John Ransom

Every week I get a response from a reader of this column that goes something like this: "Mr Ransom, I really like your email column but aren't you just encouraging the liberal trolls by paying attention to them?"

The disapperance of posters like Clash-Royal Palm, Bin Leaded and Hal "I'm a Top-Gun Pilot" Donahue speaks for itself.

I'll take a bow now. But not too deep because they'll be back. They're liberals.

In general however, I think it's a good policy to write back to readers. It's just more fun to write to the ones who hate me.

If you like this column, remember to email it to a friend.

Quiet Reason wrote: No, Mr. Ransom. Union dues are paid by union members out of their salaries. The fact that their salaries are paid by taxes has nothing to do with it. It is their money--they use it to pay mortgages, loans, or, heaven forbid, union dues. And it is none of the taxpayer's business so long as it does not cost them any more money.  As a former school board member and also a trustee for a private school, I am not a big fan of unions but I am a big fan of getting your facts straight.- in response to my column Obama's Price: $10 Tax for Union Teachers- You Pay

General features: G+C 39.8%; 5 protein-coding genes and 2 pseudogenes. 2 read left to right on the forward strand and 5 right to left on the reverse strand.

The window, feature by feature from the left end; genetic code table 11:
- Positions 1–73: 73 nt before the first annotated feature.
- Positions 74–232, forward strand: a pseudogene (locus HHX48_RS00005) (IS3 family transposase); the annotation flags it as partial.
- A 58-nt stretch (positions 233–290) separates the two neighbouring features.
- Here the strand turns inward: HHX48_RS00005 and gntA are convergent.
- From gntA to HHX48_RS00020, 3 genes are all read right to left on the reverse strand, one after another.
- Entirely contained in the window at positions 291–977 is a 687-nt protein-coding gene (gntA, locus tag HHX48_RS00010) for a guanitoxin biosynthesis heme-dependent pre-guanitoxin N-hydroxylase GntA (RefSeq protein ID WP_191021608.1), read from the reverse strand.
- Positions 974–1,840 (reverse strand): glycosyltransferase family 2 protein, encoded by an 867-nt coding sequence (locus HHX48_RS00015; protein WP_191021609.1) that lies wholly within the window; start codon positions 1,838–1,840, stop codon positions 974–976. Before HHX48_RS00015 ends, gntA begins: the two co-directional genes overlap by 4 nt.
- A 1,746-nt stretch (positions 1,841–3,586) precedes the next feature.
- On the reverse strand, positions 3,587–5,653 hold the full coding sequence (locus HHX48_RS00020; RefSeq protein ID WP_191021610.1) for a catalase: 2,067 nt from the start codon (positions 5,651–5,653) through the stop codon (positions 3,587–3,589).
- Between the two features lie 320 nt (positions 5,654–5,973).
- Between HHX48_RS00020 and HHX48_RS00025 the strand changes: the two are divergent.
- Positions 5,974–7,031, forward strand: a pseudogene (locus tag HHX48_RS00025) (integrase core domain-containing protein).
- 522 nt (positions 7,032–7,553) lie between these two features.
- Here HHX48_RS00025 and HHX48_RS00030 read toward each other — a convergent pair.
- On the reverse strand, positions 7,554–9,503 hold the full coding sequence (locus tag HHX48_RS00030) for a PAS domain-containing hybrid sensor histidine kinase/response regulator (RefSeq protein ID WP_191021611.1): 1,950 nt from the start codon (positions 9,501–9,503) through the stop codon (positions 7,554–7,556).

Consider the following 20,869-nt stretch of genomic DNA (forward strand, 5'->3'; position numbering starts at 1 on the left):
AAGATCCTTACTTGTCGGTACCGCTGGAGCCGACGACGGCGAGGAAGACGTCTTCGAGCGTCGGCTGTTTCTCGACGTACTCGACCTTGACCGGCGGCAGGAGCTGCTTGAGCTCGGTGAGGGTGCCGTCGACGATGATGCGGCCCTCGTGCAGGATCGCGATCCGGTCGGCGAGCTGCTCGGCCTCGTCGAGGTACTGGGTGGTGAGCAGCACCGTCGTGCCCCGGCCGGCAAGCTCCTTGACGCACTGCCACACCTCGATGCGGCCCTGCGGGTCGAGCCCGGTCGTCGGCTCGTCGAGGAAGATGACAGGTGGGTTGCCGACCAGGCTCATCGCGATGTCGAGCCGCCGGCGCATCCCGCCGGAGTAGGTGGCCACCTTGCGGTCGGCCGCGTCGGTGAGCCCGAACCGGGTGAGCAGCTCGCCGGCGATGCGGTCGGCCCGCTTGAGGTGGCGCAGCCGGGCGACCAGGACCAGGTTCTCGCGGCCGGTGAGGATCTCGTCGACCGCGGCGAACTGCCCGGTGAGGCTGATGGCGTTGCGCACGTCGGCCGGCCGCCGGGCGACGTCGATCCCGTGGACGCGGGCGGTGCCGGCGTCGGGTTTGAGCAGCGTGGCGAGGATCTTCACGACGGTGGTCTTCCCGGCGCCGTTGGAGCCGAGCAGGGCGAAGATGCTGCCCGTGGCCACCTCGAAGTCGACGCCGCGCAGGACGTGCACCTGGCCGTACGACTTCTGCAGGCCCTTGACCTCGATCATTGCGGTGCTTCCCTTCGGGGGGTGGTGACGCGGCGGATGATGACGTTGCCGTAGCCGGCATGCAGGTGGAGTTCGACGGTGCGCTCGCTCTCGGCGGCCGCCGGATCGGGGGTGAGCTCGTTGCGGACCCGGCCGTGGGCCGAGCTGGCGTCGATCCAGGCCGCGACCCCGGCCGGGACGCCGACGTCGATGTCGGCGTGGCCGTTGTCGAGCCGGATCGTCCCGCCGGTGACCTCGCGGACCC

Dear Quiet,

Union dues, and all the other money that goes to public teacher unions, including professional liability insurance and health and other benefits, ultimately come out of taxpayer dollars.

When taxpayer money is used, it’s fair for members of the public to question it because it does cost the taxpayers more. As a former school board member, you should know that. It was your responsibility to be a steward, an advocate, for that money on behalf of the public.  

And when money we pay teachers with is allocated to purposes that work at odds with the public interest, it’s right that we say something, even if school board members like you are too beholden to unions to be objective about it.

I can’t see anything good coming out of the union’s “crisis fund.” I would go so far to say that teachers who donate to it should have their salary reduced by $20 per year.

Every year we hear that it’s “less than a dollar a month” more for public schools. Or “only $20 more per month on your property tax assessment” and everything will be great. These arguments are often made by people just like you who are former or current school board members.

John Ransom

John Ransom’s writings on politics and finance have appeared in the Los Angeles Business Journal, the Colorado Statesman, Pajamas Media and Registered Rep Magazine amongst others. Until 9/11, Ransom worked primarily in finance as an investment executive for NYSE member firm Raymond James and Associates, JW Charles and as a new business development executive at Mutual Service Corporation. He lives in San Diego. You can follow him on twitter @bamransom.